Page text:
Activists could be set for new direct action protests – this time targeting the railway system – over fears that staff cuts could increase the risk of disabled passengers being verbally and physically abused.
The warning came as a new survey revealed that more than one in four disabled people have been the victims of abuse or disability hate crime at railway stations or on trains.
Disabled activists joined with rail unions this week to highlight the figures and underline fears that cuts to train and station staff over the next six years could put the safety of disabled passengers at risk.
The survey of more than 1,000 disabled people also found that more than two in five wheelchair-users (43 per cent) and partially-sighted passengers (41 per cent) had already been targeted.
Four-fifths of those surveyed (81 per cent) said they believed that – if there were no longer any staff available at stations – it would make travelling more difficult for them, while a third said such cuts would deter them from using the rail system.
Campaigners, including members of Transport for All and Disabled People Against Cuts (DPAC) and union activists, met MPs to raise their concerns this week, and then travelled to King’s Cross station in London to protest against the cuts.
Paula Peters, one of the protesters outside King’s Cross, was targeted on a train less than a month ago by another passenger, who threatened her and called her a “fucking scrounger”.
She said that if there had not been a member of staff there to help her, she could have been seriously hurt.
Angela Smith, a wheelchair-user, told the protest how she had travelled to London Bridge station four weeks ago, a journey she makes regularly without any problems.
But this time the lift was out of order and she had to ask a fellow passenger to alert a member of staff that she needed help to find an alternative route out of the station.
She said: “When there are no staff around, we are in danger. It is like apartheid in South Africa. Disabled people cannot travel where we want.”
Andy Greene, a member of DPAC’s steering group, told the protest: “We are going to keep demanding and targeting the people who are making these decisions.
“We will hound you and we will harass you and we will make sure you are reminded of the impact of these decisions at every turn you make and every time you turn up in public.”
He told Disability News Service that the idea of direction action protests aimed at the railway system was “certainly something we are going to revisit over the next few months”.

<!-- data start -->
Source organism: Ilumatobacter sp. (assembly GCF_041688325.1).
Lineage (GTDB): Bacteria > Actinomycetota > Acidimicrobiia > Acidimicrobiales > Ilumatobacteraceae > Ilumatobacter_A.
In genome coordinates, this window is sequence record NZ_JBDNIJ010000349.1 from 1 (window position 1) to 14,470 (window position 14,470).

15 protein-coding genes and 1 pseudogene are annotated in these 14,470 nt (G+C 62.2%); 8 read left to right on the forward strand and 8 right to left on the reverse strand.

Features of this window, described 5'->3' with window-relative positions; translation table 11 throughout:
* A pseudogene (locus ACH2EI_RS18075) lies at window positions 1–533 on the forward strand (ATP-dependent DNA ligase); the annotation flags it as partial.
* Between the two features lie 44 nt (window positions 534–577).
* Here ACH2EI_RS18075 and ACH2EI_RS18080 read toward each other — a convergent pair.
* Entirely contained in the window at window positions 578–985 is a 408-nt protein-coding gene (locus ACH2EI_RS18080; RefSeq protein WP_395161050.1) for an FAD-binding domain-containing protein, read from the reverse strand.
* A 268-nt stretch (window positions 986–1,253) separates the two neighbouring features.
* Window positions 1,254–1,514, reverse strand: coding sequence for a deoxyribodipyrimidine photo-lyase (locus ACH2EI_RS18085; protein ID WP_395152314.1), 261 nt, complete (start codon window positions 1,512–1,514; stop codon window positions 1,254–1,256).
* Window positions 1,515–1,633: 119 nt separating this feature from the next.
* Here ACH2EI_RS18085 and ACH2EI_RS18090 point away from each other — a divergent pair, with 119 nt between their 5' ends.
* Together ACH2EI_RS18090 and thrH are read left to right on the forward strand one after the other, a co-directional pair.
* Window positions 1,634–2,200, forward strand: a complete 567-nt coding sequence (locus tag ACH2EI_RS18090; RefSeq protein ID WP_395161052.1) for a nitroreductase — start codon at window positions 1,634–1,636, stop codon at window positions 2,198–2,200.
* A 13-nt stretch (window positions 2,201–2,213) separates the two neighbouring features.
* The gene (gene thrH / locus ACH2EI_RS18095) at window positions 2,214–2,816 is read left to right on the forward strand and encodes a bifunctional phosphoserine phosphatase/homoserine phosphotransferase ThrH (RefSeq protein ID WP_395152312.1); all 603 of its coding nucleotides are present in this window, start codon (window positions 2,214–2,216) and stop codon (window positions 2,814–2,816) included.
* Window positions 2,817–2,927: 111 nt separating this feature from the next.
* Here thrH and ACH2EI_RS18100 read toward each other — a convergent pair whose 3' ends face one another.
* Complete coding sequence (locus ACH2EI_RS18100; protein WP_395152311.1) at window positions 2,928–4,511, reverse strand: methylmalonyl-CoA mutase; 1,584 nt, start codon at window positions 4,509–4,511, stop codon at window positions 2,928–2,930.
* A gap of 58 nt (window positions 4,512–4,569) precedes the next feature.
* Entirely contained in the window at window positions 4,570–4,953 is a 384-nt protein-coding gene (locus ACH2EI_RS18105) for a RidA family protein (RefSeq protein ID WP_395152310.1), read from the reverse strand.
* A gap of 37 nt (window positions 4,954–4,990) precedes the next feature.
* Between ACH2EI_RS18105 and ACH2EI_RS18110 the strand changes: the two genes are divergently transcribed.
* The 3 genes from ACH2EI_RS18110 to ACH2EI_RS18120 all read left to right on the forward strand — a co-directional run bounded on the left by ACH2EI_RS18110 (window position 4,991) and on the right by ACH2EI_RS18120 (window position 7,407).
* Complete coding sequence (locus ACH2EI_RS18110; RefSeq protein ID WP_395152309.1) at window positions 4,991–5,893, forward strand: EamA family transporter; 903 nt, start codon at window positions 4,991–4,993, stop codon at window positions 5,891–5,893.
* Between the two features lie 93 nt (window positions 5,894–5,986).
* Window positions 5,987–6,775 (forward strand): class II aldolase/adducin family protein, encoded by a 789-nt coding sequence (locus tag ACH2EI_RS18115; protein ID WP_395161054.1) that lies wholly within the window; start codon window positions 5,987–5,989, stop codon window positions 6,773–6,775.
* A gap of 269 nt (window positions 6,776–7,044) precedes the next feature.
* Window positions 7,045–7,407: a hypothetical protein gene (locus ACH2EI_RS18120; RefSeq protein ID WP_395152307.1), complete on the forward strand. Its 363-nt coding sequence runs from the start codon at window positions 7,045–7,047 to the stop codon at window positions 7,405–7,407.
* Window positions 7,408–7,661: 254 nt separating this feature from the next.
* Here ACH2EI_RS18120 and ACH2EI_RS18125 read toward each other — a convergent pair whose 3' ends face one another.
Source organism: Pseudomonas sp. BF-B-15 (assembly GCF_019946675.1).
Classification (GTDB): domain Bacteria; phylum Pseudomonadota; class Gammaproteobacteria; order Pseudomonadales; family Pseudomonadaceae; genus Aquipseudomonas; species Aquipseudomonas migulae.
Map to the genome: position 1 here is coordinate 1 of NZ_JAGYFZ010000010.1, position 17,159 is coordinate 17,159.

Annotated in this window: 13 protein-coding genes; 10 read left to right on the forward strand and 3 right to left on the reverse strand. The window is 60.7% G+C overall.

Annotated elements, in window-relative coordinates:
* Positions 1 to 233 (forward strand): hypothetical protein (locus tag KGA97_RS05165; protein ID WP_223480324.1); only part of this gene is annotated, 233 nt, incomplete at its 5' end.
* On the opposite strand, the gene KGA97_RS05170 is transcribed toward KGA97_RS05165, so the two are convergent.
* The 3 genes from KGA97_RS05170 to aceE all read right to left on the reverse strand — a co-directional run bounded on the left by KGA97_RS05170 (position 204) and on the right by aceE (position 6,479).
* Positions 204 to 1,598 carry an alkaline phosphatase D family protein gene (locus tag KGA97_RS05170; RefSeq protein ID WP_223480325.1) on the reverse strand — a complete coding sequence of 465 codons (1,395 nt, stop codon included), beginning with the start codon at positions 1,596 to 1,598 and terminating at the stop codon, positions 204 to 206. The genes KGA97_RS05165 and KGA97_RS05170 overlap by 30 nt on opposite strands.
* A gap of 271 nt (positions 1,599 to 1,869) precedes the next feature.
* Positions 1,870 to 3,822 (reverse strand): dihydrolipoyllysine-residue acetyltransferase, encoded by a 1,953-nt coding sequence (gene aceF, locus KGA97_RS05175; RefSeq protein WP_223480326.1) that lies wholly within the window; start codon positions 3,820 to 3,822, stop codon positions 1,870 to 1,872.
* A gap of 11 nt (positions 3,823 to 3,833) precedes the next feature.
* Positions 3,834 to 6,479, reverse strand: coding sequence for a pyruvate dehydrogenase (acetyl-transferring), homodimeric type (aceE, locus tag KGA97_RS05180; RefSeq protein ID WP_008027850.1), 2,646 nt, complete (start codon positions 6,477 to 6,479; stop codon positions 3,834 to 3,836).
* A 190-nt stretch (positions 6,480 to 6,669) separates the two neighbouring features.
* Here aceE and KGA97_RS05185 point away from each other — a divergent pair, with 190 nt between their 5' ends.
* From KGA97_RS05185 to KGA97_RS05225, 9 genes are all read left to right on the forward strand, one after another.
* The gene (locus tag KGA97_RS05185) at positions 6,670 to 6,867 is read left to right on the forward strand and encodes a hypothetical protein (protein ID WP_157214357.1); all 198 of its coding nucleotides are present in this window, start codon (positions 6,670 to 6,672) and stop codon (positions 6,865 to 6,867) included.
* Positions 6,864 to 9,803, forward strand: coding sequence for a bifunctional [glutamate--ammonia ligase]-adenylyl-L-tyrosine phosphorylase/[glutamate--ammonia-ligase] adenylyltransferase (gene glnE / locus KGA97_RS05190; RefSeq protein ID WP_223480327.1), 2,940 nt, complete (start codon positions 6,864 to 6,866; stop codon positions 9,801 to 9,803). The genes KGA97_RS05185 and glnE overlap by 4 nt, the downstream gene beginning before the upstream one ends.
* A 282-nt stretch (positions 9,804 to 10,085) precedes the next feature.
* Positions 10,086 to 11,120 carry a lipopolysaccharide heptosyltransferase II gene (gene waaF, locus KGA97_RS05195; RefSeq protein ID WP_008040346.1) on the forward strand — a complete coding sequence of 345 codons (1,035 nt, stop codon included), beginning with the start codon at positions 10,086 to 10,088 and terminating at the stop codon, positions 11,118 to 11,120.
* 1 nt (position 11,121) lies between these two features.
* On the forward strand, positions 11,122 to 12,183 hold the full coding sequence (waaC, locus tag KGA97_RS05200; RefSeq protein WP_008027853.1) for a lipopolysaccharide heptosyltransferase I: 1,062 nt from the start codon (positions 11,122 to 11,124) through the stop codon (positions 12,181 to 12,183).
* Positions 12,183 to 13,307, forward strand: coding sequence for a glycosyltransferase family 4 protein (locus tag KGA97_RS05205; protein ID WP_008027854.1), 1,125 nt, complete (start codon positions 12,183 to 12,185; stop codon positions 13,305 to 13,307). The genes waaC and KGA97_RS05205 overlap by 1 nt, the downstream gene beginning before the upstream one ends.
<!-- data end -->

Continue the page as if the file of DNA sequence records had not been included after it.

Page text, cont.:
Sean McGovern, chair of the TUC disabled workers’ committee, said there was no point having accessible stations if a disabled person could not use the trains.
He said: “I can go to the station, do my shopping, have a three-course meal, go to the loo, but I still can’t get on the train. There is no point in having one part useable when the other part isn’t.”
He added: “It is going to make life a lot more difficult for a lot more disabled people who at the moment can cope but will probably go back into social isolation if they cannot travel.”
The survey was commissioned by Action for Rail, a campaign run by the TUC and the unions ASLEF, RMT, TSSA and Unite, which is fighting cuts to rail services and staff.
The campaign says the Department for Transport (DfT) has given train companies until 2019 to reduce staffing costs by £200 million and close ticket offices at 650 stations, following Sir Roy McNulty’s Rail Value for Money report, although DfT declined to confirm or deny these figures.
The McNulty report makes a number of recommendations on staffing, including moving to driver-only trains, changes to ticket office opening hours and staffing, and a “review” of station staff.
Action for Rail fears the government’s call for train companies to implement the report’s recommendations could put as many as 20,000 jobs at risk, with 7,000 guards, 5,000 station staff, 2,000 ticket office personnel and 6,000 maintenance and signalling employees potentially losing their jobs by 2019.
The unions fear that three-quarters (73 per cent) of the UK’s stations could become unstaffed by the end of the decade, with all trains losing their guards.
The Association of Train Operating Companies (ATOC) refused to comment on the unions’ estimates of redundancies.
But David Sindall, ATOC’s head of disability and inclusion, said in a statement: “Record numbers of people with disabilities are travelling by train and facilities for disabled passengers are better now than they’ve ever been.
“The independent rail watchdog recently found that 85 per cent of people with a disability were satisfied with their journey.”
DfT also refused to confirm or deny the unions’ figures, because it said it was “unaware of the methodology and assumptions that have been used”.
But a DfT spokesman said: “Staffing of the railways is a matter for industry, as a financially sustainable industry means a growing industry with the scope for more, not fewer, jobs.”
He said the government and the rail industry had introduced initiatives to improve security, including an accreditation scheme for stations that have introduced security measures such as staff training, help points, CCTV, lighting and information.
The DfT spokesman said: “We recognise the importance of passenger security, and train operators are required to have a disabled people’s protection policy as part of their operating licence.
“This sets out the level of services and facilities that disabled passengers can expect, how to get staff assistance and how to get help if things do go wrong.”